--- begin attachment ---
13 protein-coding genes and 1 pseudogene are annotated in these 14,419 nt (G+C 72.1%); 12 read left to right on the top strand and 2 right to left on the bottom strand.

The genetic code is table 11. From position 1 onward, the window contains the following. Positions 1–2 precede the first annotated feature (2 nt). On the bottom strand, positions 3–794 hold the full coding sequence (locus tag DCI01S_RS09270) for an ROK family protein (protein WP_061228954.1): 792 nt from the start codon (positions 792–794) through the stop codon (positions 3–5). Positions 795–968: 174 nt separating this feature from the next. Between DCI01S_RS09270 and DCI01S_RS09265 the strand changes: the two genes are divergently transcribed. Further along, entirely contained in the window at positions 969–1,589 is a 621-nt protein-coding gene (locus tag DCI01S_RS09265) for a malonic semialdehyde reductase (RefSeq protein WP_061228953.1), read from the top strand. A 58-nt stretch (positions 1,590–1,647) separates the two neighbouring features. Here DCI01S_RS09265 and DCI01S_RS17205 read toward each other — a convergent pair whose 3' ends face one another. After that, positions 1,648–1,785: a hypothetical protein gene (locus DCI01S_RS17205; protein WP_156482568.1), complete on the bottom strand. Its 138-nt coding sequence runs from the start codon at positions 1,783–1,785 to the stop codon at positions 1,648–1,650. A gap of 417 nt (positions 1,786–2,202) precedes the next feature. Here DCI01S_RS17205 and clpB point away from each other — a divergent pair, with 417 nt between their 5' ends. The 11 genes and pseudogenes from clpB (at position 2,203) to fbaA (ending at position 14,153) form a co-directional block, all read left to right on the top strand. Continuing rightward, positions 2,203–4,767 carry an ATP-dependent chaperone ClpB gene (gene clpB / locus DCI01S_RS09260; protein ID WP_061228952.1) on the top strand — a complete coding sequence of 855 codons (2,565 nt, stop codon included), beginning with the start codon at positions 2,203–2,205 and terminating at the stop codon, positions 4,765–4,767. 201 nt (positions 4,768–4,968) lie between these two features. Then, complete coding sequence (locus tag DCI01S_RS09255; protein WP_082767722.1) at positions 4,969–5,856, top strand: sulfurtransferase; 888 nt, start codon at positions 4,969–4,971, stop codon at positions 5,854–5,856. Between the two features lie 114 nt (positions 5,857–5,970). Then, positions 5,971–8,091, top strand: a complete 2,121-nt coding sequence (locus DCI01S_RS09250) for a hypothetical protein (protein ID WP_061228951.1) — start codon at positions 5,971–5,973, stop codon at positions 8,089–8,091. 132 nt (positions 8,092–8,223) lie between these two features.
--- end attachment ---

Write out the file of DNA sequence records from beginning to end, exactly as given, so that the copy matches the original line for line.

13 protein-coding genes and 1 pseudogene are annotated in these 14,419 nt (G+C 72.1%); 12 read left to right on the top strand and 2 right to left on the bottom strand.

The genetic code is table 11. From position 1 onward, the window contains the following. Positions 1–2 precede the first annotated feature (2 nt). On the bottom strand, positions 3–794 hold the full coding sequence (locus tag DCI01S_RS09270) for an ROK family protein (protein WP_061228954.1): 792 nt from the start codon (positions 792–794) through the stop codon (positions 3–5). Positions 795–968: 174 nt separating this feature from the next. Between DCI01S_RS09270 and DCI01S_RS09265 the strand changes: the two genes are divergently transcribed. Further along, entirely contained in the window at positions 969–1,589 is a 621-nt protein-coding gene (locus tag DCI01S_RS09265) for a malonic semialdehyde reductase (RefSeq protein WP_061228953.1), read from the top strand. A 58-nt stretch (positions 1,590–1,647) separates the two neighbouring features. Here DCI01S_RS09265 and DCI01S_RS17205 read toward each other — a convergent pair whose 3' ends face one another. After that, positions 1,648–1,785: a hypothetical protein gene (locus DCI01S_RS17205; protein WP_156482568.1), complete on the bottom strand. Its 138-nt coding sequence runs from the start codon at positions 1,783–1,785 to the stop codon at positions 1,648–1,650. A gap of 417 nt (positions 1,786–2,202) precedes the next feature. Here DCI01S_RS17205 and clpB point away from each other — a divergent pair, with 417 nt between their 5' ends. The 11 genes and pseudogenes from clpB (at position 2,203) to fbaA (ending at position 14,153) form a co-directional block, all read left to right on the top strand. Continuing rightward, positions 2,203–4,767 carry an ATP-dependent chaperone ClpB gene (gene clpB / locus DCI01S_RS09260; protein ID WP_061228952.1) on the top strand — a complete coding sequence of 855 codons (2,565 nt, stop codon included), beginning with the start codon at positions 2,203–2,205 and terminating at the stop codon, positions 4,765–4,767. 201 nt (positions 4,768–4,968) lie between these two features. Then, complete coding sequence (locus tag DCI01S_RS09255; protein WP_082767722.1) at positions 4,969–5,856, top strand: sulfurtransferase; 888 nt, start codon at positions 4,969–4,971, stop codon at positions 5,854–5,856. Between the two features lie 114 nt (positions 5,857–5,970). Then, positions 5,971–8,091, top strand: a complete 2,121-nt coding sequence (locus DCI01S_RS09250) for a hypothetical protein (protein ID WP_061228951.1) — start codon at positions 5,971–5,973, stop codon at positions 8,089–8,091. 132 nt (positions 8,092–8,223) lie between these two features.